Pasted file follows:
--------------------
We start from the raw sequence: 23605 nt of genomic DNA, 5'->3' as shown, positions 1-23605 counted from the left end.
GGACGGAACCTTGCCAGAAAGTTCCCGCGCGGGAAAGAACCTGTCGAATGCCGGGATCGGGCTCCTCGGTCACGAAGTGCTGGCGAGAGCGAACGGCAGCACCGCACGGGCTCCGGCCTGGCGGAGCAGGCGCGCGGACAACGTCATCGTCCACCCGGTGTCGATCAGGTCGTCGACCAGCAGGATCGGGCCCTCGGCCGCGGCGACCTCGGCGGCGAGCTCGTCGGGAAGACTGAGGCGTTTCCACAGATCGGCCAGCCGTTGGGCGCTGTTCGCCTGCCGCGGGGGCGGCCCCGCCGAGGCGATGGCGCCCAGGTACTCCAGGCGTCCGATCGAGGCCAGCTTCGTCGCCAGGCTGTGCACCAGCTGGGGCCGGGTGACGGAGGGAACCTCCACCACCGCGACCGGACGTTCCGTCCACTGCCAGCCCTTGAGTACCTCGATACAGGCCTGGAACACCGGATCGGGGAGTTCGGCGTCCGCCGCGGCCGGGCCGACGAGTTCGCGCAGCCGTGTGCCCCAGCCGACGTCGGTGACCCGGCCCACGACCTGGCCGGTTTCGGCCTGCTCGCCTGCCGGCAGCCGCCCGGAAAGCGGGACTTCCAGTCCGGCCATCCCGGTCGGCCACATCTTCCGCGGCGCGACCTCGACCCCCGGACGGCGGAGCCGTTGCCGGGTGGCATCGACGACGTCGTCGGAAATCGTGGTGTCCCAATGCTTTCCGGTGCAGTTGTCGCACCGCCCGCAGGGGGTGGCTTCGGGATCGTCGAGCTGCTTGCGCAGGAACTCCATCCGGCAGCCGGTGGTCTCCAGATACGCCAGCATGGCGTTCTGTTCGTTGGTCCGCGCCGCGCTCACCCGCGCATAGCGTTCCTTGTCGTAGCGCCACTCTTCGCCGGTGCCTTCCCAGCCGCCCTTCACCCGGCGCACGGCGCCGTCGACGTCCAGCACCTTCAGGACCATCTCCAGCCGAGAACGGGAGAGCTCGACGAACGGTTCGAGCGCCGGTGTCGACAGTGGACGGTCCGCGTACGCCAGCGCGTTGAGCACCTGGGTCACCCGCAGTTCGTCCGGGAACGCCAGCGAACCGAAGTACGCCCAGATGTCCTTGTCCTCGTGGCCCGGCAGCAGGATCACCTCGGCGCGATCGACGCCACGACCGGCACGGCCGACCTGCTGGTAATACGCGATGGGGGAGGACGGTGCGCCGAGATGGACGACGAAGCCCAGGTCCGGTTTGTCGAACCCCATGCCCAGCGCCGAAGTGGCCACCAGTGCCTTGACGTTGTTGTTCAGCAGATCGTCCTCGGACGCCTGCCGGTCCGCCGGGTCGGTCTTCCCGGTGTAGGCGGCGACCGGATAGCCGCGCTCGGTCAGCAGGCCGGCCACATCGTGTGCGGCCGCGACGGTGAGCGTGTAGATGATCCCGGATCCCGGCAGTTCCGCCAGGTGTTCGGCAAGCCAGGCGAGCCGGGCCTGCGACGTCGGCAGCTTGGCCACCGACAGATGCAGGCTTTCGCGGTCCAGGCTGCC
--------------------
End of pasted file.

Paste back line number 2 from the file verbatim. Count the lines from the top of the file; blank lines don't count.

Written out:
GGACGGAACCTTGCCAGAAAGTTCCCGCGCGGGAAAGAACCTGTCGAATGCCGGGATCGGGCTCCTCGGTCACGAAGTGCTGGCGAGAGCGAACGGCAGCACCGCACGGGCTCCGGCCTGGCGGAGCAGGCGCGCGGACAACGTCATCGTCCACCCGGTGTCGATCAGGTCGTCGACCAGCAGGATCGGGCCCTCGGCCGCGGCGACCTCGGCGGCGAGCTCGTCGGGAAGACTGAGGCGTTTCCACAGATCGGCCAGCCGTTGGGCGCTGTTCGCCTGCCGCGGGGGCGGCCCCGCCGAGGCGATGGCGCCCAGGTACTCCAGGCGTCCGATCGAGGCCAGCTTCGTCGCCAGGCTGTGCACCAGCTGGGGCCGGGTGACGGAGGGAACCTCCACCACCGCGACCGGACGTTCCGTCCACTGCCAGCCCTTGAGTACCTCGATACAGGCCTGGAACACCGGATCGGGGAGTTCGGCGTCCGCCGCGGCCGGGCCGACGAGTTCGCGCAGCCGTGTGCCCCAGCCGACGTCGGTGACCCGGCCCACGACCTGGCCGGTTTCGGCCTGCTCGCCTGCCGGCAGCCGCCCGGAAAGCGGGACTTCCAGTCCGGCCATCCCGGTCGGCCACATCTTCCGCGGCGCGACCTCGACCCCCGGACGGCGGAGCCGTTGCCGGGTGGCATCGACGACGTCGTCGGAAATCGTGGTGTCCCAATGCTTTCCGGTGCAGTTGTCGCACCGCCCGCAGGGGGTGGCTTCGGGATCGTCGAGCTGCTTGCGCAGGAACTCCATCCGGCAGCCGGTGGTCTCCAGATACGCCAGCATGGCGTTCTGTTCGTTGGTCCGCGCCGCGCTCACCCGCGCATAGCGTTCCTTGTCGTAGCGCCACTCTTCGCCGGTGCCTTCCCAGCCGCCCTTCACCCGGCGCACGGCGCCGTCGACGTCCAGCACCTTCAGGACCATCTCCAGCCGAGAACGGGAGAGCTCGACGAACGGTTCGAGCGCCGGTGTCGACAGTGGACGGTCCGCGTACGCCAGCGCGTTGAGCACCTGGGTCACCCGCAGTTCGTCCGGGAACGCCAGCGAACCGAAGTACGCCCAGATGTCCTTGTCCTCGTGGCCCGGCAGCAGGATCACCTCGGCGCGATCGACGCCACGACCGGCACGGCCGACCTGCTGGTAATACGCGATGGGGGAGGACGGTGCGCCGAGATGGACGACGAAGCCCAGGTCCGGTTTGTCGAACCCCATGCCCAGCGCCGAAGTGGCCACCAGTGCCTTGACGTTGTTGTTCAGCAGATCGTCCTCGGACGCCTGCCGGTCCGCCGGGTCGGTCTTCCCGGTGTAGGCGGCGACCGGATAGCCGCGCTCGGTCAGCAGGCCGGCCACATCGTGTGCGGCCGCGACGGTGAGCGTGTAGATGATCCCGGATCCCGGCAGTTCCGCCAGGTGTTCGGCAAGCCAGGCGAGCCGGGCCTGCGACGTCGGCAGCTTGGCCACCGACAGATGCAGGCTTTCGCGGTCCAGGCTGCC